It may not have sold wands or grimoires, but this subterranean shopping alley remained just as hidden as J K Rowling’s, until it was accidentally stumbled upon in 2002 by builders renovating the Edwardian Royal Arcade, in Keighley, West Yorkshire, situated above it. Believed to have last been used in the 1890s, it was when builders smashed through into what they had assumed to be the cellars of the Royal Arcade units, that they unearthed a labyrinth of neglected shops and stables, complete with wooden shopfronts and signage, advertisements and abandoned goods.
Once at street level, this land was part of the Devonshire estate, but the Duke being in need of funds, sold it in 1899 to Turner and Fowlds, who had the brilliant idea of building a covered shopping arcade on top of the existing stores, that was protected from the harsh Yorkshire elements.
They created Royal Arcade, still in use today; a total of 12 units with decorous shopfronts, incorporating a second level accessed by an elegant staircase, attracting unique and quirky shop owners with its faded Edwardian glamour and eccentric steampunk vibe. Each unit had a cellar for storage, accessed by a narrow staircase. By all accounts, the arcade flourished until 1915, when it was left to Turner’s sons, then purchased by Frank Butterfield, son of a wealthy mill-owning family in 1933.
Butterfield owned the arcade for over fifty years, until it was finally sold in 1987, and the cast iron gates were locked, sealing the Edwardian shops inside, with their older Victorian ancestors buried beneath.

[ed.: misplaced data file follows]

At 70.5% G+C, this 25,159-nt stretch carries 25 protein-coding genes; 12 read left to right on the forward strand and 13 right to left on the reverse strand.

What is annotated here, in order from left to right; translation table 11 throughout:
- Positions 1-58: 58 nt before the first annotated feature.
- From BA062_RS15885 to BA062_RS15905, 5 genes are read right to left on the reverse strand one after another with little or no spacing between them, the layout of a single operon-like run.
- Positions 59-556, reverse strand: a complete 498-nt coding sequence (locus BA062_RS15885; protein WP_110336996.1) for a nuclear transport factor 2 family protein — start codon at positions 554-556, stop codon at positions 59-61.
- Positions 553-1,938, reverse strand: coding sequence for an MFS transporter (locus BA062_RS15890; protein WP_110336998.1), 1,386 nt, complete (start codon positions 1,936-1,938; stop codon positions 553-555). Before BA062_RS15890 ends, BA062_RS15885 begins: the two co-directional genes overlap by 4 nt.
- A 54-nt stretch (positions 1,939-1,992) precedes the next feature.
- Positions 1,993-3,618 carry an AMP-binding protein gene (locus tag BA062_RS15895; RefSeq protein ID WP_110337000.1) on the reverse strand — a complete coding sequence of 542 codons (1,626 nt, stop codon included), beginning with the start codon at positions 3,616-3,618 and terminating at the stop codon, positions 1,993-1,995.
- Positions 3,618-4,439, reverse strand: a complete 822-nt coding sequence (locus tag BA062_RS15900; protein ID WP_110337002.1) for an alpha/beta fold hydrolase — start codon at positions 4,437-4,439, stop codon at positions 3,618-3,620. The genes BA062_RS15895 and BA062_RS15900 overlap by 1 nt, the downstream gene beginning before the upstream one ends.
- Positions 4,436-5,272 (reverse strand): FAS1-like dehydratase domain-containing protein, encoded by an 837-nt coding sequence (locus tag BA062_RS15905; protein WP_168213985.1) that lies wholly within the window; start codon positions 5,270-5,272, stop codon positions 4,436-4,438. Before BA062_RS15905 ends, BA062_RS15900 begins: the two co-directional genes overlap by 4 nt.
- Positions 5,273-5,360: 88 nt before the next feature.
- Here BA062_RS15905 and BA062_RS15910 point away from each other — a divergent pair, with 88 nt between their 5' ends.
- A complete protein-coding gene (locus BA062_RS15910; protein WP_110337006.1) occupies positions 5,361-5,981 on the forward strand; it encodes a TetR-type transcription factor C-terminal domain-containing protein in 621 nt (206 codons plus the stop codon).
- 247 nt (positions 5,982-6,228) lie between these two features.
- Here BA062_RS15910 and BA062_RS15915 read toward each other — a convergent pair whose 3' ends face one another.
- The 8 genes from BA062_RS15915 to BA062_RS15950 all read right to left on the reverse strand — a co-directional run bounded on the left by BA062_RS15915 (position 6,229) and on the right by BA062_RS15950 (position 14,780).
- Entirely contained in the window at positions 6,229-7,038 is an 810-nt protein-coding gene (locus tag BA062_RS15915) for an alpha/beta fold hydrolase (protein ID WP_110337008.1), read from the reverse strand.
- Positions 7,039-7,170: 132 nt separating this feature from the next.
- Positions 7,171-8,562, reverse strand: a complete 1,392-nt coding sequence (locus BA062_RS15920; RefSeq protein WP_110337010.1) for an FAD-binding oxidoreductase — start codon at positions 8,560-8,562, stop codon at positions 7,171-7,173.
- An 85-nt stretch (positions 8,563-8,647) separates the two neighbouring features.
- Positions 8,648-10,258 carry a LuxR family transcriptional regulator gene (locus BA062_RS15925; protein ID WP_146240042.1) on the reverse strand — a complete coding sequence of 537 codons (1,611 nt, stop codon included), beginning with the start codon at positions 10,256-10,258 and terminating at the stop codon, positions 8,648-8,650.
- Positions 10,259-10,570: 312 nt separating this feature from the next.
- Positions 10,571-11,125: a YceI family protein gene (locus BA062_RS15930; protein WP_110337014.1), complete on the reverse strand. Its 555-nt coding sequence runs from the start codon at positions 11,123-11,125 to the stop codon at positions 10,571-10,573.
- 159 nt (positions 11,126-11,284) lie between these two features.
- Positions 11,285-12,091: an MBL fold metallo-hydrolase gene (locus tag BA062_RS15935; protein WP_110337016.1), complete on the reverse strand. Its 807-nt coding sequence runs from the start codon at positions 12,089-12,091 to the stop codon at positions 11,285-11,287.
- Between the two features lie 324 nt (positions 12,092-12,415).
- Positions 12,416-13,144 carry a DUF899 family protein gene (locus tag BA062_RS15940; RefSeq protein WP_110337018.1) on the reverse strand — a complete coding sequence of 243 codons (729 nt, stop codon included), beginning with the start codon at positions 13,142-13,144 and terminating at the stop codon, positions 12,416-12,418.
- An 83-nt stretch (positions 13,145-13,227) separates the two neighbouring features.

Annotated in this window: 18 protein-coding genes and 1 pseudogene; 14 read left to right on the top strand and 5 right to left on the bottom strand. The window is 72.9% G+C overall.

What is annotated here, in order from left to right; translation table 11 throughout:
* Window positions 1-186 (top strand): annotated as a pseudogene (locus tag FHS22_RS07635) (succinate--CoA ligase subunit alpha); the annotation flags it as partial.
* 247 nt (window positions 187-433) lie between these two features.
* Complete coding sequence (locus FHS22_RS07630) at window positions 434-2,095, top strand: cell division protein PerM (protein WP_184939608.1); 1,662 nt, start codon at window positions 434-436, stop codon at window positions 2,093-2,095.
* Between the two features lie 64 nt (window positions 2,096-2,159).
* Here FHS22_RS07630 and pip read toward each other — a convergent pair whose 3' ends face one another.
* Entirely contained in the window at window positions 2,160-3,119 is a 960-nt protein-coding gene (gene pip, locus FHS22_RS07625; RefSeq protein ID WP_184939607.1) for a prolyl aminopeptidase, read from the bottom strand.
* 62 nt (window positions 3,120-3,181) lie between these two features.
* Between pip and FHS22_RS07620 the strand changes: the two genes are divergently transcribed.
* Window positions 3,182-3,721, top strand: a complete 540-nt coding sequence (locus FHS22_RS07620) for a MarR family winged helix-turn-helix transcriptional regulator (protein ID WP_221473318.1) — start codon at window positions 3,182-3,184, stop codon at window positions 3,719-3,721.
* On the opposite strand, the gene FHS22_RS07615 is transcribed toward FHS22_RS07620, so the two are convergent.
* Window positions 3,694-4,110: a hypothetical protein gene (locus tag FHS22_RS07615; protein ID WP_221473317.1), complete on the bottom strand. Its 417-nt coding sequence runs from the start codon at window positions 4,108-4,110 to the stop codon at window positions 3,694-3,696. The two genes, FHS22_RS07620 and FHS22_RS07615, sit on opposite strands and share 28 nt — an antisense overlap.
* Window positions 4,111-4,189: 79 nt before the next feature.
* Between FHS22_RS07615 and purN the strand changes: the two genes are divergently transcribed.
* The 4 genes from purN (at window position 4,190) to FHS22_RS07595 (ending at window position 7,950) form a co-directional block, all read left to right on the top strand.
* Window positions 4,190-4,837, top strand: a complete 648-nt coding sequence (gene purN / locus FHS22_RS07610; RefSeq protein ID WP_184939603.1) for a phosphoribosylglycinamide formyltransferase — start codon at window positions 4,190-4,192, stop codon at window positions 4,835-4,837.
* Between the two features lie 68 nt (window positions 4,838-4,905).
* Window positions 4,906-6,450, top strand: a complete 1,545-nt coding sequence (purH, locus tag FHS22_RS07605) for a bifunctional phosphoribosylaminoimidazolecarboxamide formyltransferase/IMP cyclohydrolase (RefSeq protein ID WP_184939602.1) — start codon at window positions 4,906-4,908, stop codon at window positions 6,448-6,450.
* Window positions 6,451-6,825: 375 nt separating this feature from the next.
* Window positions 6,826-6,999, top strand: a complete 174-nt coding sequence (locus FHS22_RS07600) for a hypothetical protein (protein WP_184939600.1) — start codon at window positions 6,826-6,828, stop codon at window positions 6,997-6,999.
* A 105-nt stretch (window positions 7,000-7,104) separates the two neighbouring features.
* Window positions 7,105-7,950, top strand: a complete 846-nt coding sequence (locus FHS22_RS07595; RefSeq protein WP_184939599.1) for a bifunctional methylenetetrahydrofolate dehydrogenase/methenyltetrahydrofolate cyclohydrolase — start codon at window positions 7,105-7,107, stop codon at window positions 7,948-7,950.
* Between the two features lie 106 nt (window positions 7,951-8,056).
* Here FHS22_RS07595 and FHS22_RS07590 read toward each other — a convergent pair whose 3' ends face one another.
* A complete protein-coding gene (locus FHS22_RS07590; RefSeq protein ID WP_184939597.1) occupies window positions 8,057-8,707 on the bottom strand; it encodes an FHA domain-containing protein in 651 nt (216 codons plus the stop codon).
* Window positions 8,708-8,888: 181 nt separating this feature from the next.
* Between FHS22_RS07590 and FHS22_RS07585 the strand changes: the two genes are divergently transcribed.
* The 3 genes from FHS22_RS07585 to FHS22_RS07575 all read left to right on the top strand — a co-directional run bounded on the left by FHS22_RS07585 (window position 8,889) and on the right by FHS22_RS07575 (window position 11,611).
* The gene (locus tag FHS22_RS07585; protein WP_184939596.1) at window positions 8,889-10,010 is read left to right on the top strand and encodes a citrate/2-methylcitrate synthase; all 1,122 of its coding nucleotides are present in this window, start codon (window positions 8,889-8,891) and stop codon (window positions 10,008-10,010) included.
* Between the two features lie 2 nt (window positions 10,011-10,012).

This sleeping arcade slumbered for twelve years, and it was only when purchased by Kingfisher Developments in 1999, with the intention of bringing the arcade back to its Edwardian grandeur, that the extent of its secrets was revealed. Instead of the cellars they had anticipated, concealed below the arcade, builders discovered corridors filled with shops on both sides; their storefronts, lettering and advertisements incredibly preserved in a Victorian time capsule, almost as if its inhabitants had simply walked out one day, never to return.
Some storefronts held their original glass and front doors, with door numbers and letter boxes still in place. Advertisements found indicate that the ‘street’ was in use even after the opening of the newer Royal Arcade in 1901, some bearing the Butterfield name as a physical homage to the man who owned it for so many years.
Royal Arcade was reopened in 2003 by Keighley historian Ian Dewhurst, but access to the older shops has remained sealed off for safety reasons. Once lit by pavement streetlights, the area is now wired up after being submerged in darkness, and some units are still to be cleared, but if you are extremely quick off the mark, occasional sellout tours are available. If lucky enough to attain a place, tour access is via a small staircase, opening onto a communal cellar, at the end of which is a steel door opening into the original arcade. A bread oven, set into the wall, is the first artefact to greet you leading into a higgledy piggledy layout of twelve units to the left and right, on two levels. A large sign reads ‘Use Hart batteries for motor car electric lighting and starting’ while another advertises Butterfield Iron Mongers and Tool Specialist. A few iron tools as well as laundry equipment were found it situ, and stable pens are still in place, awaiting their equine occupants.
It is hoped that once completely cleared, this underground alley can be made safe enough to share its magic with the town once again.